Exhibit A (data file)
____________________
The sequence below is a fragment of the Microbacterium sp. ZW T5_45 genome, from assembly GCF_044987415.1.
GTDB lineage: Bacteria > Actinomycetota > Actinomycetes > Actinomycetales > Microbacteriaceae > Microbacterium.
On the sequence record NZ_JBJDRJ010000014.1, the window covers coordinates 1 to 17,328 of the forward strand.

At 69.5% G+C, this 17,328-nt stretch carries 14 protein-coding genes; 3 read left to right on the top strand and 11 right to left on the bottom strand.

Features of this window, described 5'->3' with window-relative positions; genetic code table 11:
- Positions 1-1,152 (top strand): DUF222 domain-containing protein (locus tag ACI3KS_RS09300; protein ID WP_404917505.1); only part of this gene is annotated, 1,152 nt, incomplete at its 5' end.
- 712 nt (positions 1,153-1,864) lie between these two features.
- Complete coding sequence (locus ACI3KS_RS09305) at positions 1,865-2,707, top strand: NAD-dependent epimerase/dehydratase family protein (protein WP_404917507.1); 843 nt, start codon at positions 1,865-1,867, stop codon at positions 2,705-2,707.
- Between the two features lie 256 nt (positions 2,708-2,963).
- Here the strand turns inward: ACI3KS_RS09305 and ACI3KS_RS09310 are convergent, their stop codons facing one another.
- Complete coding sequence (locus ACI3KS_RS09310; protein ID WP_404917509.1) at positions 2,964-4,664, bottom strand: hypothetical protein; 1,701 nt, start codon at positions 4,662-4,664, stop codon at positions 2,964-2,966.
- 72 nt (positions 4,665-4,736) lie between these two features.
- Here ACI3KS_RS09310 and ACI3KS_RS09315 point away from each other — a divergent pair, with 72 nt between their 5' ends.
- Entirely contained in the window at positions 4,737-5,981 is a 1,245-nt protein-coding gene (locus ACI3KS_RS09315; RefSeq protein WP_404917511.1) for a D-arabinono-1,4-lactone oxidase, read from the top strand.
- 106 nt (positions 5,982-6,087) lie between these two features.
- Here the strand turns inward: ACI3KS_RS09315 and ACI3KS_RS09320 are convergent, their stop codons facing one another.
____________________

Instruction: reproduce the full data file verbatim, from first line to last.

The sequence below is a fragment of the Microbacterium sp. ZW T5_45 genome, from assembly GCF_044987415.1.
GTDB lineage: Bacteria > Actinomycetota > Actinomycetes > Actinomycetales > Microbacteriaceae > Microbacterium.
On the sequence record NZ_JBJDRJ010000014.1, the window covers coordinates 1 to 17,328 of the forward strand.

At 69.5% G+C, this 17,328-nt stretch carries 14 protein-coding genes; 3 read left to right on the top strand and 11 right to left on the bottom strand.

Features of this window, described 5'->3' with window-relative positions; genetic code table 11:
- Positions 1-1,152 (top strand): DUF222 domain-containing protein (locus tag ACI3KS_RS09300; protein ID WP_404917505.1); only part of this gene is annotated, 1,152 nt, incomplete at its 5' end.
- 712 nt (positions 1,153-1,864) lie between these two features.
- Complete coding sequence (locus ACI3KS_RS09305) at positions 1,865-2,707, top strand: NAD-dependent epimerase/dehydratase family protein (protein WP_404917507.1); 843 nt, start codon at positions 1,865-1,867, stop codon at positions 2,705-2,707.
- Between the two features lie 256 nt (positions 2,708-2,963).
- Here the strand turns inward: ACI3KS_RS09305 and ACI3KS_RS09310 are convergent, their stop codons facing one another.
- Complete coding sequence (locus ACI3KS_RS09310; protein ID WP_404917509.1) at positions 2,964-4,664, bottom strand: hypothetical protein; 1,701 nt, start codon at positions 4,662-4,664, stop codon at positions 2,964-2,966.
- 72 nt (positions 4,665-4,736) lie between these two features.
- Here ACI3KS_RS09310 and ACI3KS_RS09315 point away from each other — a divergent pair, with 72 nt between their 5' ends.
- Entirely contained in the window at positions 4,737-5,981 is a 1,245-nt protein-coding gene (locus ACI3KS_RS09315; RefSeq protein WP_404917511.1) for a D-arabinono-1,4-lactone oxidase, read from the top strand.
- 106 nt (positions 5,982-6,087) lie between these two features.
- Here the strand turns inward: ACI3KS_RS09315 and ACI3KS_RS09320 are convergent, their stop codons facing one another.